Bill Gentry died in 2020 at the age of 93, and it was during that time that Zach, then entering his second season with the Steelers really began to add weight, packing an additional 15 pounds onto his frame to better be able to do battle with the defensive ends he would face in the NFL as a blocker.

Gentry has always been dedicated to football, so much so that he decided to not play high school basketball his senior season, despite averaging nearly 20 points and more than 10 rebounds per game as a junior.

"Zach was a very good high school basketball player," Dotson said. "He had the footwork. He can do it all as far as, not many people change positions in college and make it in the NFL. Zach's athleticism speaks to that. He was a very good basketball player up to his junior year.

"He could have been a Division I basketball player. He was that good."

But he had other plans.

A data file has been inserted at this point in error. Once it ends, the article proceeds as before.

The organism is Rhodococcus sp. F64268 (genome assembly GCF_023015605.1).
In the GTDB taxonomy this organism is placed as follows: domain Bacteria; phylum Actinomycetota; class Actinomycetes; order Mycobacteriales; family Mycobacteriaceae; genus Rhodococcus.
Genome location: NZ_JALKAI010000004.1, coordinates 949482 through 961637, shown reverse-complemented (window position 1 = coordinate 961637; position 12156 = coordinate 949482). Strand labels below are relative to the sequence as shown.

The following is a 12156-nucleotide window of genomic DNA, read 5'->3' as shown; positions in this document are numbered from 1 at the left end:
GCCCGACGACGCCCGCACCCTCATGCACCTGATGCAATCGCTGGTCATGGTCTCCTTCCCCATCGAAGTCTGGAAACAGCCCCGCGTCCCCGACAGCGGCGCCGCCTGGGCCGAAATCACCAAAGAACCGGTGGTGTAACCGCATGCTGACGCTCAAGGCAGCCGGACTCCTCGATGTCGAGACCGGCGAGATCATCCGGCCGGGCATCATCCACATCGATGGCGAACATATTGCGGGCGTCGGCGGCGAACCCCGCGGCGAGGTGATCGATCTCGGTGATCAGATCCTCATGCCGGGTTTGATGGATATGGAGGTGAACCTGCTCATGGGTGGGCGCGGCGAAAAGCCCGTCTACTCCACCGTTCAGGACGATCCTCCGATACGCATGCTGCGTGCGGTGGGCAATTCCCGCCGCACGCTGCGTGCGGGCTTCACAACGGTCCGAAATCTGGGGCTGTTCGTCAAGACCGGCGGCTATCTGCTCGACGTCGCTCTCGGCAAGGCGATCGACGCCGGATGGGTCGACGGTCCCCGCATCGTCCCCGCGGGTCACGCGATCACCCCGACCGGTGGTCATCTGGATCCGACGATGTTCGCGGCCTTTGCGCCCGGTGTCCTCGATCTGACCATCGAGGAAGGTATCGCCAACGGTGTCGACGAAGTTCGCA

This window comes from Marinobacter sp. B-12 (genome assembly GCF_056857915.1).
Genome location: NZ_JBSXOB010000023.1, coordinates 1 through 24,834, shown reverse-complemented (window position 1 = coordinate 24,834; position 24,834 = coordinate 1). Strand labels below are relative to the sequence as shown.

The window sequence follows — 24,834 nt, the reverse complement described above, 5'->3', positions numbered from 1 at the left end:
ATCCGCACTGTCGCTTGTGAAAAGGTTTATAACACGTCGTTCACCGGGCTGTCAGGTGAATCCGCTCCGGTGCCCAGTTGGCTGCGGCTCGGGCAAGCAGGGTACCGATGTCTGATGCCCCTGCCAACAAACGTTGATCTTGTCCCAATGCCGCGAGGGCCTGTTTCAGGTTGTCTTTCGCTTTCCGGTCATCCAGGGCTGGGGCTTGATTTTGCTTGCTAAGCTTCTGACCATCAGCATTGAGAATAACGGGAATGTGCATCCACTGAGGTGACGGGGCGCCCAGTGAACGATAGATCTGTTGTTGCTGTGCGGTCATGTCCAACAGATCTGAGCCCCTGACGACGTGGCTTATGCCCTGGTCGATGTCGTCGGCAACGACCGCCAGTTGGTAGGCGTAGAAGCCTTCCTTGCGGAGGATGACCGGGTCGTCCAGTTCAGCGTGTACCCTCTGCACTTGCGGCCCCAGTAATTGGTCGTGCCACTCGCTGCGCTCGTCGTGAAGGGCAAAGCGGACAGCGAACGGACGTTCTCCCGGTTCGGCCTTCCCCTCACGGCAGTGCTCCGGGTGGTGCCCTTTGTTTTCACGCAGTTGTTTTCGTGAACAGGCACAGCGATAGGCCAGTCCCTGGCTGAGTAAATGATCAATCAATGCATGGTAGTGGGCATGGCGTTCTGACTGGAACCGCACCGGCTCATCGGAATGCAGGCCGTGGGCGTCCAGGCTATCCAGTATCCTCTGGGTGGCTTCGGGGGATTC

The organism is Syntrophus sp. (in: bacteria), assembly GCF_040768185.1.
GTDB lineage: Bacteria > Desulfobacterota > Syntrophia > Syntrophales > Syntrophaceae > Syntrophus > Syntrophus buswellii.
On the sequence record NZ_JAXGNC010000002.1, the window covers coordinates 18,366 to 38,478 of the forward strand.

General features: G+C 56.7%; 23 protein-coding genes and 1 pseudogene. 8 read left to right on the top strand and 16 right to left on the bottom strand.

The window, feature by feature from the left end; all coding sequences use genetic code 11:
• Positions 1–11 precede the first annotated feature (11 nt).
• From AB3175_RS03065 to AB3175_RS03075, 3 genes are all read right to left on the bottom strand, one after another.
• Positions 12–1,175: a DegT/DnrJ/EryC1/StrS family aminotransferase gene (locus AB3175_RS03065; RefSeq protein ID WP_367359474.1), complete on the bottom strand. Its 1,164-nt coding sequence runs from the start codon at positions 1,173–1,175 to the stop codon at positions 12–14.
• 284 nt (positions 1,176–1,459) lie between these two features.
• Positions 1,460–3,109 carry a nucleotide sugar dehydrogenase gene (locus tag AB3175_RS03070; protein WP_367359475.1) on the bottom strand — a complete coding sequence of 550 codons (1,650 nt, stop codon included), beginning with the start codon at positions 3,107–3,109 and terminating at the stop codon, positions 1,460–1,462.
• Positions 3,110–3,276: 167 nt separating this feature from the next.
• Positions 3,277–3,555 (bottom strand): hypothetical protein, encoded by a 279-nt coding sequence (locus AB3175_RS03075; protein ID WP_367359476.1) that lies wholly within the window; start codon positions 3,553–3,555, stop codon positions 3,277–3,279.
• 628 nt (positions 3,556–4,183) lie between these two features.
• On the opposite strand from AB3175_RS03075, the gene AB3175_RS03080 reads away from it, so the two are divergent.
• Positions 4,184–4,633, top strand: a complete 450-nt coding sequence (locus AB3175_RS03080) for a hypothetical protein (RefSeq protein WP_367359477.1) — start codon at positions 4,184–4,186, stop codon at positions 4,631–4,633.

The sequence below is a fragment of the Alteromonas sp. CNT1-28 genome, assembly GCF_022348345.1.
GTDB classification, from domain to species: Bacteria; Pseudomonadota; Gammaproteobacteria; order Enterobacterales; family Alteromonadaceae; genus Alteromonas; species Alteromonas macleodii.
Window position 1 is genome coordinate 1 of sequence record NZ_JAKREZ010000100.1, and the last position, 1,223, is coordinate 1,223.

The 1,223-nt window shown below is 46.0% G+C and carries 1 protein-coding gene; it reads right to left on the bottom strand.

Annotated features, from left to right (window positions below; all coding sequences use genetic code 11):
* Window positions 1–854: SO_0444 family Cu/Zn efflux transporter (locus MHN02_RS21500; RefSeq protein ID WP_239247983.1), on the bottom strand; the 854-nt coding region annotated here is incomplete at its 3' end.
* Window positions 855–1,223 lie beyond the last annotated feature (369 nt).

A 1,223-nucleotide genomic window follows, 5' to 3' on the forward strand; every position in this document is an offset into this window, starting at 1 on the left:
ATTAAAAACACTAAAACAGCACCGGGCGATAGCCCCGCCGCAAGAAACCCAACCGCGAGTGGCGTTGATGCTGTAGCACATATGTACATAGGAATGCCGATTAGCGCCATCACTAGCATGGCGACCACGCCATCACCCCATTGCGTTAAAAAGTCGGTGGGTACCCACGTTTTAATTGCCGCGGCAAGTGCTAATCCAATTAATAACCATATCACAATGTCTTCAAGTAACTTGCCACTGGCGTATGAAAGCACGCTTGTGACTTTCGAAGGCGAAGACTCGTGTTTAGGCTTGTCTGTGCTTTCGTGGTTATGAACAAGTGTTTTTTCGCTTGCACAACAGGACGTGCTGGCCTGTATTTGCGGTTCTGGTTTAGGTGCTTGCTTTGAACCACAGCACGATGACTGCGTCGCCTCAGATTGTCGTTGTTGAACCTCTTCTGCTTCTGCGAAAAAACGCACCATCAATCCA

"My freshman year in high school, I hurt my knee playing basketball. So, that was a little bit of a concern for me," Gentry said. "I wanted to focus on football and make sure I was healthy and, being a quarterback, I wanted to make sure I could compete going into the summer. I was a little worried about that."

He might have wanted to compete at quarterback, but then-new Wolverines head coach Jim Harbaugh had other plans, as well.

Though Gentry was one of the stars of Harbaugh's initial recruiting classes at Michigan, Gentry was approached after taking a redshirt year as a freshman and asked to transition to tight end. Actually, asked wouldn't be the right term. Told to move to tight end would be more appropriate.

"I wasn't happy about it all at first," Gentry said. "The only position I had really played growing up was quarterback. It was one of those things where it was kind of hard for me to understand why I was switched.